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How to Get the Most Out of Self-study Courses

Updated on August 4, 2016

If you are reading this, you no doubt want to improve yourself. I'm always looking to get better at what I do. I'm also eager to learn new things or better ways to do things. I've bought books and uploaded free study courses online. Some of those books never did anything but collect dust. Some of that wonderful course material I've downloaded is sitting in my hard drive occupying memory and doing nothing more. You might be doing the same thing.

Can anyone afford to waste time or money these days? I can't. If you want to make the most of your self-study, there are three things to consider and implement from the very beginning.


Set Aside a Specific Time to Study

I had a dream to write a novel one day. A lot of people have that same dream and most of them never get there. When I decided to do something about it, I bought a book. The book was titled “The Weekend Novelist” by Robert J Ray. Great book and for me a great starting point. That book did not just sit on my shelf. Not only did I read it but I did some of the exercises in it. After that, I kind of lost my way again. Eventually, I did get frustrated with my own inertia and committed to working daily to produce my first rough draft manuscript. There were a lot of twists and turns to the story, but the bottom line is I'm a published author. My book “Let Sleeping Dogs Lie” is available on Amazon and other sources. I'm currently working on two other manuscripts in the same series.

The key for me was working at it daily. I work better with a routine and my time to write and polish was first thing in the morning. That might not work for everyone. The important thing is to make the time to do the work at the same time you purchase the book or download the course. Otherwise don't even bother to get the program. Chances are it will sit untouched and those dreams will remain dreams and nothing more.

My current schedule is all over the place. Sometimes I work early in the morning and sometimes late in the evening. I will admit that I do better with a regular routine. You might be the same. If the course is worth your time though you need to set aside a specific time in your schedule preferably daily.

I have found that this is the most important part of making my self-study efforts count. It doesn't matter what the course is about or how long it will take. If I do this first step the rest is easy.


Don't Forget to Review What You've Learned

How many times have you read some study material and forgotten most of it within a few days? You're not alone. Most people don't retain everything the first time. It isn't that you aren't paying attention well enough. I might not be the fault of the person who authored the material. It might not have anything to do with the way the course is presented. I might have to do with all of the above or none of the above. If you want to remember what you are learning, none of those things has to be a problem.

Do you want to improve how well you retain the knowledge you worked hard to find and study? Review. Simple as that.

There are many ways to review but here's what works best for me. Right after I complete a study session or section I recap what I just learned. Within twenty-four hours, I go over it all again. Before the week is out, I go over everything a third time. From there, I will review before putting the lesson in practice or writing a test. This helps my knowledge retention immensely.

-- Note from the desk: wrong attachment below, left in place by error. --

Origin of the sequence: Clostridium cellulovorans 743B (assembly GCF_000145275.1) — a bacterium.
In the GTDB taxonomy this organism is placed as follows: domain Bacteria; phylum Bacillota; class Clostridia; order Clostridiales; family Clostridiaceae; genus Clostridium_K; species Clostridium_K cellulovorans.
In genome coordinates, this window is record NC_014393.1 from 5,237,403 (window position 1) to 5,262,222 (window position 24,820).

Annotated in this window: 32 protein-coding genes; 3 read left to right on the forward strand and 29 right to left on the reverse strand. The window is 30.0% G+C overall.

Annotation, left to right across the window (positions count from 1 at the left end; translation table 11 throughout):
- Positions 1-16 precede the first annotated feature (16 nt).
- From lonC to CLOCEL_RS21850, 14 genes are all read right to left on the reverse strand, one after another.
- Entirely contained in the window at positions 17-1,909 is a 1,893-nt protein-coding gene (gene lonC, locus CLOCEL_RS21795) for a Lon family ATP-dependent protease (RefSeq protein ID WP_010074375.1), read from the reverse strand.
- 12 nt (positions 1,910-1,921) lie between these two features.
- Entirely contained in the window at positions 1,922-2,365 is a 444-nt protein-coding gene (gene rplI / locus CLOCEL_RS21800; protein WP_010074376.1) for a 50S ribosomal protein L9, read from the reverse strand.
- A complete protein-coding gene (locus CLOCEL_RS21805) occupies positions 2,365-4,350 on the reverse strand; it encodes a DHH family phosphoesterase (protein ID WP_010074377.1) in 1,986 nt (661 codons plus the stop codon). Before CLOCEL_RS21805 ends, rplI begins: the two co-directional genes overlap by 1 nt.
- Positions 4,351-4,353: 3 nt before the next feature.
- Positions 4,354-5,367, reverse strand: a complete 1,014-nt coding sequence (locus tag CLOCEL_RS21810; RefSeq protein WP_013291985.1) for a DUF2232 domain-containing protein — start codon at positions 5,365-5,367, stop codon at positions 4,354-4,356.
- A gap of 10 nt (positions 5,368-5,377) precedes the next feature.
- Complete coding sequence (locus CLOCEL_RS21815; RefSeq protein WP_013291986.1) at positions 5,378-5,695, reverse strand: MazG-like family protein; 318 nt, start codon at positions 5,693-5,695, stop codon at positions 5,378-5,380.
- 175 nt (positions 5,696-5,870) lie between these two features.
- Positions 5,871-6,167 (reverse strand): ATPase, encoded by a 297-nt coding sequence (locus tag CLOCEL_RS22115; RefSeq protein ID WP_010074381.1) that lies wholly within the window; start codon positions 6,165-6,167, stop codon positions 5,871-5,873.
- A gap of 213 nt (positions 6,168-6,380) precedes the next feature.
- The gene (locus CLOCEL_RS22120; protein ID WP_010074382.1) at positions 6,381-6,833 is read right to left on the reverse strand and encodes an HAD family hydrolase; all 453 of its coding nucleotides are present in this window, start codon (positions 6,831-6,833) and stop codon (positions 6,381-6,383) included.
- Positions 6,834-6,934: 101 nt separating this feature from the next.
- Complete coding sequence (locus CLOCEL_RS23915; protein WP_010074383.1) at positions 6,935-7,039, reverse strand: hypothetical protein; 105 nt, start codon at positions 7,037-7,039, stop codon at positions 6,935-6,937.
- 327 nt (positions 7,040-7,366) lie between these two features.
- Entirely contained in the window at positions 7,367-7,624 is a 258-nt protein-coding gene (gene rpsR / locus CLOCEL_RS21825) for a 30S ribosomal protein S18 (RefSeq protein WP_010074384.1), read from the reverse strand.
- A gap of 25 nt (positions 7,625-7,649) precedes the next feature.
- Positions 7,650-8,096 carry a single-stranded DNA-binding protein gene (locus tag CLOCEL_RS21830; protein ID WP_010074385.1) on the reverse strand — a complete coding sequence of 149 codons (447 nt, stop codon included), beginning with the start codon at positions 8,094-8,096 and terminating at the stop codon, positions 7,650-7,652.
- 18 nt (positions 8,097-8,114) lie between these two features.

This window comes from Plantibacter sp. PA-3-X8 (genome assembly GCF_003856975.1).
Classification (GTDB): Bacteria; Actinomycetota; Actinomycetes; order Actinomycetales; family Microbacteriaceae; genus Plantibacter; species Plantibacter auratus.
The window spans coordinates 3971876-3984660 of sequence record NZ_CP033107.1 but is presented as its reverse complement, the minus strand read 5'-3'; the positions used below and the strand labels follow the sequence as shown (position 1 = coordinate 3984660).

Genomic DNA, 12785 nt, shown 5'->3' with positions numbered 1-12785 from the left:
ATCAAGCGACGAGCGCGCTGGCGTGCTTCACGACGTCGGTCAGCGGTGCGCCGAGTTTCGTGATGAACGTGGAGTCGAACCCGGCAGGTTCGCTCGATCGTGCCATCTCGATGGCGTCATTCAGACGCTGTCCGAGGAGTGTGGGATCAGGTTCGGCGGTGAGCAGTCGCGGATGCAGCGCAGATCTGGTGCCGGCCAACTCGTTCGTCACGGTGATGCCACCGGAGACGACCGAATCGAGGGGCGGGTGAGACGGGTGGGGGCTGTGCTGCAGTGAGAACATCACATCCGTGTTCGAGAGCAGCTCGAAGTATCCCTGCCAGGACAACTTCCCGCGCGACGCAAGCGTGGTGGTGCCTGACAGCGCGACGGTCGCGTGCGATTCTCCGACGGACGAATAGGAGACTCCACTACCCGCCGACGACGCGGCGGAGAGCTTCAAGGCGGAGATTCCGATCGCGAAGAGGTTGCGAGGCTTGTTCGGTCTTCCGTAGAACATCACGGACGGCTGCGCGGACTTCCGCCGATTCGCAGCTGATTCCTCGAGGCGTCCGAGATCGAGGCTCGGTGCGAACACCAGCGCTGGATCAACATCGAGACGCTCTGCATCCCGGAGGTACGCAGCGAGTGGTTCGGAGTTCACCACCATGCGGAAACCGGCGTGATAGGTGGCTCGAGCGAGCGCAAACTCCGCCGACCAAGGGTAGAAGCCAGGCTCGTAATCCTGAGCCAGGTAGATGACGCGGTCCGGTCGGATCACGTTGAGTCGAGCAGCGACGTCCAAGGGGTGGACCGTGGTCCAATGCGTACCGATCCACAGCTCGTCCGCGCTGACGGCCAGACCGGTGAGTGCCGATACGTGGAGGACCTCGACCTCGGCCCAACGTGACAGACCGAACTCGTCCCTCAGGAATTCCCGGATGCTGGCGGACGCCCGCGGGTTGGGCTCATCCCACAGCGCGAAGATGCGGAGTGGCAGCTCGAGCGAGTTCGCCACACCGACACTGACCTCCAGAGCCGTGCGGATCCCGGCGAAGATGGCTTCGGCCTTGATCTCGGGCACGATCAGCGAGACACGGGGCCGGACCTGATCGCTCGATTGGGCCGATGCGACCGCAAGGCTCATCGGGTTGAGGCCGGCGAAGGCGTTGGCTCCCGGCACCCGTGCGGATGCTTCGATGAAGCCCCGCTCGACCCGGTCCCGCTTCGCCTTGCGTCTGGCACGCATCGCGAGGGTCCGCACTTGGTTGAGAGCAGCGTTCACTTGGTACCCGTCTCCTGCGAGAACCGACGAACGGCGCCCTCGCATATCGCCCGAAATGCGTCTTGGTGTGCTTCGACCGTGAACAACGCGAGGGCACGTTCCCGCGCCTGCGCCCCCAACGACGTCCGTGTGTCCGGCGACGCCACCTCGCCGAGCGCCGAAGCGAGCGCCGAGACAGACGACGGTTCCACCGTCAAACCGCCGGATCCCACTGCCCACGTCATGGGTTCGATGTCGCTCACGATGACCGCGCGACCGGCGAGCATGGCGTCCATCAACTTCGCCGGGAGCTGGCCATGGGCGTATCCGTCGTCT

Implement What You Have Learned

As soon as you can, make use of your new knowledge or skill. I'm a very hands-on person. I learn well enough reading and studying. I do better yet watching someone else in action. Best though is for me to do it myself. Most people I've worked with are the same.

I'm assuming that you took the course or signed up for the program because you wanted to benefit from it. If you don't use it, you won't benefit from it. That's pretty straightforward.

You want to gain the most from self-study programs. Remember these three points before you start. Once you've taken the plunge, follow through with all three points and you will get the most out of your self-study time.


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    • Pico Triano profile imageAUTHOR


      4 years ago from New Brunswick, Canada

      Thanks for the comment theraggededge. I think a lot of people have learned from self-study. I have as well.

    • theraggededge profile image

      Bev G 

      4 years ago from Wales, UK

      Have to agree with you, Pico. I have learned loads via self-study. Most courses do offer contact details, or you can find a FaceBook group or a web-page to help.

    • Pico Triano profile imageAUTHOR


      4 years ago from New Brunswick, Canada

      On re-reading that comment. I'm going to respectfully disagree with our statement. There a lot of self-taught success stories out there. To imply that self-study is a waste of effort is not constructive and I believe incorrect.

    • Pico Triano profile imageAUTHOR


      4 years ago from New Brunswick, Canada

      True enough but that's not the point of this article. Self-study isn't for everyone. Some courses offer a helpline to help overcome those types of impasse.

    • YoKingsLy profile image

      Hafidz Hazaki 

      4 years ago from Kuala Lumpur, Malaysia

      But again, you will still not go far if you self study no matter how discipline you are. What if you get stuck and have nobody to help you? You still need a teacher or someome which is better than you at what you're studying.


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